In the last installment, I promised to try and correct invalid Geography data using FME. While I am making progress on that front, I decided to take a small detour and discuss an interesting but little known behavior of the SQL Server Geometry type, polygons and data validation.
One of the most common data errors when attempting to import spatial data into the Geography data type involves the ring orientation of polygons:
A .NET Framework error occurred during execution of user-defined routine or aggregate "geography": Microsoft.SqlServer.Types.GLArgumentException: 24205: The specified input does not represent a valid geography instance because it exceeds a single hemisphere. Each geography instance must fit inside a single hemisphere. A common reason for this error is that a polygon has the wrong ring orientation.
Consequently, we often see inquiries about changing ring orientation in SQL Server, using T-SQL. Since SQL Server does not allow polygons with the "wrong" ring orientation into the Geography data type, any solution to this dilemma must use the Geometry data type. At this point, I should note that FME 2008, when loading data into a column of type Geography, attempts to correct polygon ring orientation. I say attempts, since there are edge conditions (+- 180 degree meridian and the Poles) which can derail this process. The same goes for the technique in T-SQL that I am about to describe.
Here is the aforementioned behavior - When executing an OGC-based method (which works on the entire geometry) on valid polygon features in the Geometry data type, SQL Server will check ring orientation. If SQL Server finds outer rings oriented in a clockwise direction, it will re-orient such rings to counter-clockwise - the direction required for outer rings in the Geography data type. The same goes for inner rings (holes), which SQL Server will orient to clockwise.
So, how might you take advantage of this behavior? I'll use a very simple test case:
-- -- Create table with Geometry column -- CREATE TABLE foo ( id INTEGER, geom GEOMETRY); -- -- Create two similar polygons with opposite ring orders -- DECLARE @g GEOMETRY = 'POLYGON ((0 0, 10 0, 10 10, 0 10, 0 0))'; DECLARE @h GEOMETRY = 'POLYGON ((0 0, 0 10, 10 10, 10 0, 0 0))'; -- -- Persist polygons to the table -- INSERT INTO foo (id, geom) VALUES(1,@g); INSERT INTO foo (id, geom) VALUES(2,@h); -- -- Update rows, forcing validation of spatial objects -- UPDATE foo SET geom = geom.STUnion(geom.STStartPoint()); -- -- Verify new, consistent, ring order after forced validation -- SELECT id,geom.ToString() FROM foo; -- -- Results: -- 1 POLYGON ((0 0, 10 0, 10 10, 0 10, 0 0)) -- 2 POLYGON ((0 0, 10 0, 10 10, 0 10, 0 0))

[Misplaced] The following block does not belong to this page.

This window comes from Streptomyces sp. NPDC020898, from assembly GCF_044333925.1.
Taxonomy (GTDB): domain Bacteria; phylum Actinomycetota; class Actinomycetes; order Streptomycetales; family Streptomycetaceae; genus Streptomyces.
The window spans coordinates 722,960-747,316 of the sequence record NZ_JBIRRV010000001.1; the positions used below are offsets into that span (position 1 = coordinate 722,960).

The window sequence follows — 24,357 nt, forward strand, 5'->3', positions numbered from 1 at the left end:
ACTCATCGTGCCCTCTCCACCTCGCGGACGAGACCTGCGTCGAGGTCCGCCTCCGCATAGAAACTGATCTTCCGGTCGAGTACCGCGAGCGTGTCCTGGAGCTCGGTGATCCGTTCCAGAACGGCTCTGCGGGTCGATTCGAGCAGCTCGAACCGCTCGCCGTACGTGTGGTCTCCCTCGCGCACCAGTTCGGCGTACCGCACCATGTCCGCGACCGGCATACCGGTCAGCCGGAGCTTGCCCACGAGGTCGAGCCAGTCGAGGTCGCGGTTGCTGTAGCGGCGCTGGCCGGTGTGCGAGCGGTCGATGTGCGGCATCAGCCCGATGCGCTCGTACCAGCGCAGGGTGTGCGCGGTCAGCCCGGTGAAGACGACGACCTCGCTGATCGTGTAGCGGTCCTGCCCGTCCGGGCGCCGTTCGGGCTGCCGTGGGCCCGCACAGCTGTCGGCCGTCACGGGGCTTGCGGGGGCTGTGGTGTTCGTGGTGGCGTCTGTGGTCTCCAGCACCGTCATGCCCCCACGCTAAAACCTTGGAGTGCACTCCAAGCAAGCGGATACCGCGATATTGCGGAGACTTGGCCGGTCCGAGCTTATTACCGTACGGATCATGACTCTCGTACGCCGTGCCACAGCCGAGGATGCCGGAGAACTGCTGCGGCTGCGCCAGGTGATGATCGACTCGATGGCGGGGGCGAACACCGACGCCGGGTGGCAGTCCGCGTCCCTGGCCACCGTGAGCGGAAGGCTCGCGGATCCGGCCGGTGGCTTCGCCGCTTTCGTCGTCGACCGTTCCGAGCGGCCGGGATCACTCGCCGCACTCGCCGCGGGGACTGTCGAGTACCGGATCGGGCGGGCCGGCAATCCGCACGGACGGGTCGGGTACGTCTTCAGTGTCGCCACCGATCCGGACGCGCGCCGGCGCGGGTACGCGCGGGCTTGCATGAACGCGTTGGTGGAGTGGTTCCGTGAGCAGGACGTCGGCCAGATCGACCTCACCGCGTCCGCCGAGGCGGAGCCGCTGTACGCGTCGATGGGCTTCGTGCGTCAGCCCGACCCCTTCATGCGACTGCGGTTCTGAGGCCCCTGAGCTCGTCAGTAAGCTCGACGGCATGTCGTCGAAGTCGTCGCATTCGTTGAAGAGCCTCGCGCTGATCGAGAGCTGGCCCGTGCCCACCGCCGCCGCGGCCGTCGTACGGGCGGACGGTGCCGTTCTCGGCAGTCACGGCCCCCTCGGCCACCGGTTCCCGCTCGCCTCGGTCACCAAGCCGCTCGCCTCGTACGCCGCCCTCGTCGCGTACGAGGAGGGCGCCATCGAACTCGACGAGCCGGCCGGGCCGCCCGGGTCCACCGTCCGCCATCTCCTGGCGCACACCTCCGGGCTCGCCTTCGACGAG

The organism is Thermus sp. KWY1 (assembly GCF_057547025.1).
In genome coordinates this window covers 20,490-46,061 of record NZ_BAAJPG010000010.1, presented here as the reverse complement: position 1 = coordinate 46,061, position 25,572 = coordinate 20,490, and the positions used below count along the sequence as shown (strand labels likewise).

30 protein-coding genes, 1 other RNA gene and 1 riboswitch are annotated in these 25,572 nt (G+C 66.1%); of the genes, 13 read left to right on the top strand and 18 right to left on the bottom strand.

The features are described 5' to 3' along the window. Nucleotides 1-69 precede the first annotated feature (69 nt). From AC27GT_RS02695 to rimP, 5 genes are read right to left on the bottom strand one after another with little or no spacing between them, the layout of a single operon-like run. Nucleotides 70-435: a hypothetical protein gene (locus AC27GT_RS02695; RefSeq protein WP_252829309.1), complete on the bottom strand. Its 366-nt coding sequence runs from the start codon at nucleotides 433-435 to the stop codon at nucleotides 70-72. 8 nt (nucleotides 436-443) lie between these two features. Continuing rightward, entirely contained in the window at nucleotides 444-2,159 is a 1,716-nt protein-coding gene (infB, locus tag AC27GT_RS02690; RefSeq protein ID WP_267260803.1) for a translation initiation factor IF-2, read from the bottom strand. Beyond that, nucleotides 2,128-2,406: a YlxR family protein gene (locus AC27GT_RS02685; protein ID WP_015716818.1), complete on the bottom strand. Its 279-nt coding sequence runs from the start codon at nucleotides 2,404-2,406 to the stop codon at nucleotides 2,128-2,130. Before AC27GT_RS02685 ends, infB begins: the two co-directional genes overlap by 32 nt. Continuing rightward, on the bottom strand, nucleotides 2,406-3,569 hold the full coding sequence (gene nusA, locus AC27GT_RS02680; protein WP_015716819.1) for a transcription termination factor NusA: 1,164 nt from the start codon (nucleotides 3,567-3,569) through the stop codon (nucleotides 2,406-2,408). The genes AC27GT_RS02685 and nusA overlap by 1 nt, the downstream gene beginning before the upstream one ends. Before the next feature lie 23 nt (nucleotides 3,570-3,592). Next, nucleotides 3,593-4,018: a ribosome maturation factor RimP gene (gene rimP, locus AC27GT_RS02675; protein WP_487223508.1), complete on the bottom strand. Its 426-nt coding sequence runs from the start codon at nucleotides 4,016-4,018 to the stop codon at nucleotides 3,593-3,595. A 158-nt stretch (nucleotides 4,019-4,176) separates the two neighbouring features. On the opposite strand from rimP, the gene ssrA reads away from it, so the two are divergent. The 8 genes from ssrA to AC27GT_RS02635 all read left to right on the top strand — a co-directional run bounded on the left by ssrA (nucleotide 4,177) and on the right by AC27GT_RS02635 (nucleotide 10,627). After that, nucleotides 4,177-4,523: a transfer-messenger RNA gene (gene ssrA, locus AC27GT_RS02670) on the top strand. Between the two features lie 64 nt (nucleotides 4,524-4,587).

The key to this behavior is the the STUnion() method. Since this is an OGC-based method, working on the entire geometry for a given feature, it forces polygons into the orientation required for the method - which just happens to be the one used for the Geography type (quite a coincidence, eh? ;-). This method illustrated is quite efficient, keeping overhead small in the quest to achieve our goal of re-orienting the polygon rings.
Since the Geometry must be valid for this to work, you might want to add the MakeValid() method to the processing stream.
UPDATE foo SET geom = geom.MakeValid().STUnion(geom.STStartPoint());
It is important to note that a MakeValid() on an already valid polygon geometry will not change ring orientation, hence the need to "force" a complete validation pass with the OGC-based method (STUnion, in this case).
To finish up this exercise, let's move the Geometry data to Geography data in a sister table. Before doing this, please bear in mind that this approach is naive in that it does not accommodate several potential edge conditions. Never-the-less, this approach should work in many cases.
-- -- Create table with Geography column -- CREATE TABLE gfoo ( id INTEGER, geog GEOGRAPHY); -- -- Convert from Geometry to Geography using Well Known Text -- INSERT INTO gfoo SELECT foo.id, GEOGRAPHY::STGeomFromText(foo.geom.STAsText(),4326) FROM foo; -- -- Convert from Geometry to Geography using Well Known Binary -- INSERT INTO gfoo SELECT foo.id, GEOGRAPHY::STGeomFromWKB(foo.geom.STAsBinary(),4326) FROM foo;
A special thanks to IsaacK and BobB for suggestions and assistance with the SQL syntax...